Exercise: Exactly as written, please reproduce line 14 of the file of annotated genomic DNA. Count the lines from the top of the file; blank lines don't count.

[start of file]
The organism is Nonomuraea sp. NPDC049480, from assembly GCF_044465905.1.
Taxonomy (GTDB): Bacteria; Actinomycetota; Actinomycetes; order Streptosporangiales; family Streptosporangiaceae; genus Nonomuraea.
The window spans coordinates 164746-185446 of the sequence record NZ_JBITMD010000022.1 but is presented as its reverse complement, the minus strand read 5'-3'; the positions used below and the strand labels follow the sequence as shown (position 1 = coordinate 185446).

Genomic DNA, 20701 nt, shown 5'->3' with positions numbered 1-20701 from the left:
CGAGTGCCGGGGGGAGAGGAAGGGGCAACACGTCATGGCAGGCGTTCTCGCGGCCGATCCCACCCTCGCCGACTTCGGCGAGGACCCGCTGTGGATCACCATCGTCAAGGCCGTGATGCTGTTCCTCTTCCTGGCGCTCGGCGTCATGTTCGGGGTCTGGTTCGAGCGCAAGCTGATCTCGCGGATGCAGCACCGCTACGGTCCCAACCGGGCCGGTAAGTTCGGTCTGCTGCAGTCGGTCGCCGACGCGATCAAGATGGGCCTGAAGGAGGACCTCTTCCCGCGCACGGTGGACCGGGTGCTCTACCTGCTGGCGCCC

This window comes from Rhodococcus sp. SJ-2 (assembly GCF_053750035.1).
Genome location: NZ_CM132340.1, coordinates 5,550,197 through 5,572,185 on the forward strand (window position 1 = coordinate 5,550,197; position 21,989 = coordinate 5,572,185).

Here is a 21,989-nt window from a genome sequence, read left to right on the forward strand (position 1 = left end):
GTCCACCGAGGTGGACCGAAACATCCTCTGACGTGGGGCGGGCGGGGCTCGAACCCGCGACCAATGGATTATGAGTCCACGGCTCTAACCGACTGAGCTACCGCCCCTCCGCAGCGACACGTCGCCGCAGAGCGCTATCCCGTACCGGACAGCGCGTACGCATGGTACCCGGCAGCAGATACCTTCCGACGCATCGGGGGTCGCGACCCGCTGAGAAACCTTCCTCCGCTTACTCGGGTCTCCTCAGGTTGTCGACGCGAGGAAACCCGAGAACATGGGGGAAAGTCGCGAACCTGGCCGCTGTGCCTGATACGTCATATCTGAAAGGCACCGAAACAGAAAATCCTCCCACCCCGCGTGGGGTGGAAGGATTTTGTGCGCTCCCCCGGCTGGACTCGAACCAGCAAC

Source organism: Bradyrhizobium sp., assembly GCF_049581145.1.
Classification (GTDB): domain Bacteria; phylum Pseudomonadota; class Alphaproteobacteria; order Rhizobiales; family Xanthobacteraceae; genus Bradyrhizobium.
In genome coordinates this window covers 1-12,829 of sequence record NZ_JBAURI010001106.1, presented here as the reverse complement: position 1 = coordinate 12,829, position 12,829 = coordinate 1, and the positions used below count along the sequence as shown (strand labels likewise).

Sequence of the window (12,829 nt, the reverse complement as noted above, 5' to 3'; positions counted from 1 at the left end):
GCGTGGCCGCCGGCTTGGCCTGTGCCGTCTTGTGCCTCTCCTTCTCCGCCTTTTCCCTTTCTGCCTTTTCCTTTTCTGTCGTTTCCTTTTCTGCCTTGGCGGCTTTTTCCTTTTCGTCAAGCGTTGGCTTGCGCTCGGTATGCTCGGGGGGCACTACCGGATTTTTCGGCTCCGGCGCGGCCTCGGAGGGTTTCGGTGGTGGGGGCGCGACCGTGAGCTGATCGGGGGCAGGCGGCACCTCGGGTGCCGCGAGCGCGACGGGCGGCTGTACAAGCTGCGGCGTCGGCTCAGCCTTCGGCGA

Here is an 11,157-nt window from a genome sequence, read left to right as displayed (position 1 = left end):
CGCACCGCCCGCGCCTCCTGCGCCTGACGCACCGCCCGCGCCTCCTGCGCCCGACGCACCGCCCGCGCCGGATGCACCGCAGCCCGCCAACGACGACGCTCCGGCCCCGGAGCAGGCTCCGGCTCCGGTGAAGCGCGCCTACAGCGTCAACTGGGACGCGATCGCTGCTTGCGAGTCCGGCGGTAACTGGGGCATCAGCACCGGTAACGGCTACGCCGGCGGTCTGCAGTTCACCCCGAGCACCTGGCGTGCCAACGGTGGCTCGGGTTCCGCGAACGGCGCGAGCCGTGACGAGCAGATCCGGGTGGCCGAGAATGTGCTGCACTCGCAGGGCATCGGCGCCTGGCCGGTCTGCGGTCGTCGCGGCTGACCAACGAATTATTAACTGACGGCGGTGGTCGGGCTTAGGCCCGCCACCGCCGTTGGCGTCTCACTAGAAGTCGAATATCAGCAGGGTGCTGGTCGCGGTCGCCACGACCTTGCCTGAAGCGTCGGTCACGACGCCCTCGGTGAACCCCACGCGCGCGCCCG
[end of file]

GCGTGGCCGCCGGCTTGGCCTGTGCCGTCTTGTGCCTCTCCTTCTCCGCCTTTTCCCTTTCTGCCTTTTCCTTTTCTGTCGTTTCCTTTTCTGCCTTGGCGGCTTTTTCCTTTTCGTCAAGCGTTGGCTTGCGCTCGGTATGCTCGGGGGGCACTACCGGATTTTTCGGCTCCGGCGCGGCCTCGGAGGGTTTCGGTGGTGGGGGCGCGACCGTGAGCTGATCGGGGGCAGGCGGCACCTCGGGTGCCGCGAGCGCGACGGGCGGCTGTACAAGCTGCGGCGTCGGCTCAGCCTTCGGCGA